Instead of land-based weapons, the U.S. has nine of its 14 Ohio-class ballistic missile submarines – each capable of carrying 20 Trident II submarine-launched ballistic missiles – deployed in the region and operating undetected under China’s nose. Its fleet of around 60 nuclear-capable B-2 and B-52 bombers, meanwhile, can reach East Asia from Guam, from Hawaii or, as the Pentagon is fond of demonstrating to Pyongyang, from as far away as Missouri. (New classes of bombers and long-range standoff cruise missiles are expected to come online in the next decade.) And it has more than 400 intercontinental ballistic missiles in hardened silos scattered around the continental U.S. Each of these platforms would have a better chance of surviving an enemy strike than any ground-based missile system the U.S. could conceivably position within intermediate range of China or North Korea. Together, they are more than enough to ensure second-strike capability. So from the standpoint of nuclear deterrence, very little will change in East Asia if the U.S. shakes off the constraints of the INF Treaty: It already has ample options in place.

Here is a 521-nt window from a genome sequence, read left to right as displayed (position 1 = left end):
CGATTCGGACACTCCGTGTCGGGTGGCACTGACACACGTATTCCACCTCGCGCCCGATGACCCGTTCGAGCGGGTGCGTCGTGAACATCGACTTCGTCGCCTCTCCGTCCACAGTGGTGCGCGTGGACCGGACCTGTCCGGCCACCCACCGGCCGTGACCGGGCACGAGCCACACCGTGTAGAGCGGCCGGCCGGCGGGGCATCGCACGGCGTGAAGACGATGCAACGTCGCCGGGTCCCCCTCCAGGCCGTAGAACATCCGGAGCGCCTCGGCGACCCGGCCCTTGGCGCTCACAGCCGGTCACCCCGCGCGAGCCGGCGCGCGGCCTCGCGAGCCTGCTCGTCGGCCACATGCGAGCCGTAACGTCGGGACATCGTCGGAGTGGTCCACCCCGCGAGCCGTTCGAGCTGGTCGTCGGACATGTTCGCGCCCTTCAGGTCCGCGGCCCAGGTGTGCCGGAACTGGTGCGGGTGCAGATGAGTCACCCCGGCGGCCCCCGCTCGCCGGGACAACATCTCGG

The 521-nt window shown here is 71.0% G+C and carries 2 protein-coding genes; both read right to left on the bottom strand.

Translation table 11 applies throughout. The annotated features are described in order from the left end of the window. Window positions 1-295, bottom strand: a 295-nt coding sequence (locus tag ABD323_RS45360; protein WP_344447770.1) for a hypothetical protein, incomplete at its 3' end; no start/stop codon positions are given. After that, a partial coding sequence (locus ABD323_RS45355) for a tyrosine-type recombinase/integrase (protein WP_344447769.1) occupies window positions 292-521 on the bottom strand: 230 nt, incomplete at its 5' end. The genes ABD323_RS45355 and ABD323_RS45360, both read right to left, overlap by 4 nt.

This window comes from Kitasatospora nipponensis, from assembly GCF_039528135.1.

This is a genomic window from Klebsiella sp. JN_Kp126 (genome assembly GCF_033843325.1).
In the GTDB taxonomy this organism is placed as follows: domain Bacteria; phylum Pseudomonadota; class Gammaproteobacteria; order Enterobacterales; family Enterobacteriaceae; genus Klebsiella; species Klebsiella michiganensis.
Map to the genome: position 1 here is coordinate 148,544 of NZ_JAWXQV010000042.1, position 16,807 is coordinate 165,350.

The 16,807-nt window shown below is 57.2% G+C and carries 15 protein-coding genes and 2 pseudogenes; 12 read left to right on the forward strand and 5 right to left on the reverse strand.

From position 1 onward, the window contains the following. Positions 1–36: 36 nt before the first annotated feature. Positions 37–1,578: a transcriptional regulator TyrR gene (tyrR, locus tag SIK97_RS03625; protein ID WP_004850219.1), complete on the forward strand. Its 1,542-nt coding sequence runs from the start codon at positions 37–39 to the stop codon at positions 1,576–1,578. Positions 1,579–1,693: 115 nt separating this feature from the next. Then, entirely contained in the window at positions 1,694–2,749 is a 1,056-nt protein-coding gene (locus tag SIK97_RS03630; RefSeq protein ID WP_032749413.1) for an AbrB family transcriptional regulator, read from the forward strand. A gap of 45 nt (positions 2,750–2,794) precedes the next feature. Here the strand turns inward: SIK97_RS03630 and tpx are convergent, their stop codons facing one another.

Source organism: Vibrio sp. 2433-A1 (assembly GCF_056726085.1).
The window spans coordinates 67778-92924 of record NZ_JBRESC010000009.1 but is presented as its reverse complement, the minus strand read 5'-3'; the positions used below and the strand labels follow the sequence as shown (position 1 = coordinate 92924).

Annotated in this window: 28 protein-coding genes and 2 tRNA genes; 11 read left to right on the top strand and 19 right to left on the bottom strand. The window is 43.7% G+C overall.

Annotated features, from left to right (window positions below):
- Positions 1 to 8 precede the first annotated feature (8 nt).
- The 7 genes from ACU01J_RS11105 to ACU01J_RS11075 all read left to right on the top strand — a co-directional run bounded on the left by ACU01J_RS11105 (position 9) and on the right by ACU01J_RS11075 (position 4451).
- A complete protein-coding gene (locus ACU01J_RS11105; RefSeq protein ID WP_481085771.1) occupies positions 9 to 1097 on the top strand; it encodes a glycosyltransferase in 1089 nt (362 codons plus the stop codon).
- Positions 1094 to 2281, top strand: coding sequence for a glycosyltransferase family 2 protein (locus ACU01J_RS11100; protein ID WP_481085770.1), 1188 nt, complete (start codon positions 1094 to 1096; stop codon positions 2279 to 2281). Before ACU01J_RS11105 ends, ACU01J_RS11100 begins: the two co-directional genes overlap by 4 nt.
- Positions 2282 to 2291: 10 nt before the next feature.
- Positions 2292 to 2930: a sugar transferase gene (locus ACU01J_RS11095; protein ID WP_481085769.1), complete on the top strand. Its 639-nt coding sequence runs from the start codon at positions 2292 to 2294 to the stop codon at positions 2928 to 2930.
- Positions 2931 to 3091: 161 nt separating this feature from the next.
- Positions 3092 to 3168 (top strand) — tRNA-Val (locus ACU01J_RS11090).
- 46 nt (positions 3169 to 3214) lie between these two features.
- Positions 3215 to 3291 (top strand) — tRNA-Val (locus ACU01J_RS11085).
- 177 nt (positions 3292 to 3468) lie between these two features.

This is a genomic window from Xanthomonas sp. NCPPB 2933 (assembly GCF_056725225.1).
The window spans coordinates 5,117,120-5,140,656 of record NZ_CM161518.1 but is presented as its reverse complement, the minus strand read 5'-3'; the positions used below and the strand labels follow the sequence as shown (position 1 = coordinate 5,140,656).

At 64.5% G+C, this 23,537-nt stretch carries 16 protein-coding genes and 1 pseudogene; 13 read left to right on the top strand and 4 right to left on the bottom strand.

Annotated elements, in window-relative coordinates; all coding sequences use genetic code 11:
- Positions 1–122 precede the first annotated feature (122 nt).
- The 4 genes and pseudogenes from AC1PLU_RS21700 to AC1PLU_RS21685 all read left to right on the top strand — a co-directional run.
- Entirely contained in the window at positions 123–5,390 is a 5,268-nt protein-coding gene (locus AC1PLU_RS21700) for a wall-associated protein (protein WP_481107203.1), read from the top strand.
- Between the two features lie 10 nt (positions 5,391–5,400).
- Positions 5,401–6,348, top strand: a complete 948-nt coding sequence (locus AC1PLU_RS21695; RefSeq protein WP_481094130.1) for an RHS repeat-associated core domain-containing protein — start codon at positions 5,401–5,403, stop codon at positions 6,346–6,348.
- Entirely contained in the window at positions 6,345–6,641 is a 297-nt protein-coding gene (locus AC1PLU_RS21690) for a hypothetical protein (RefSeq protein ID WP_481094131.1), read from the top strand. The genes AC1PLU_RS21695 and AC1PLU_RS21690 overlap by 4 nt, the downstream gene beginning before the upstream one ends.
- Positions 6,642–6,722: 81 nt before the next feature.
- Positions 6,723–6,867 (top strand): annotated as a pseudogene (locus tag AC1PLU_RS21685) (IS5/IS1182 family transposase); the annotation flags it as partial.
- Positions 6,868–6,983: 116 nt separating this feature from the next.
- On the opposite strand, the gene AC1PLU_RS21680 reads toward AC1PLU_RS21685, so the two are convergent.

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New Conventional Options, Old Constraints

The issue comes down to what ground-launched missiles could offer the U.S. in the Pacific that their air- and sea-launched counterparts don’t already provide. Theoretically, at least, ground-launched missiles can be deployed in greater numbers and can be kept on permanent alert so that they can respond instantly when called upon. Naval and air assets, by contrast, might be deployed out of range or bogged down in combat when the need to launch an attack arises. In addition, ground-launched ballistic missiles are not subject to the same weight limits as submarine-launched ballistic missiles, meaning they can carry heavier payloads, they have larger magazines, and they can be reloaded more quickly. They’re also probably a more cost-effective option than naval or air assets, since land-based missile silos and mobile launchers are considerably cheaper than warplanes and warships. (The counterargument: Warplanes and warships are good for much more than just launching missile attacks.)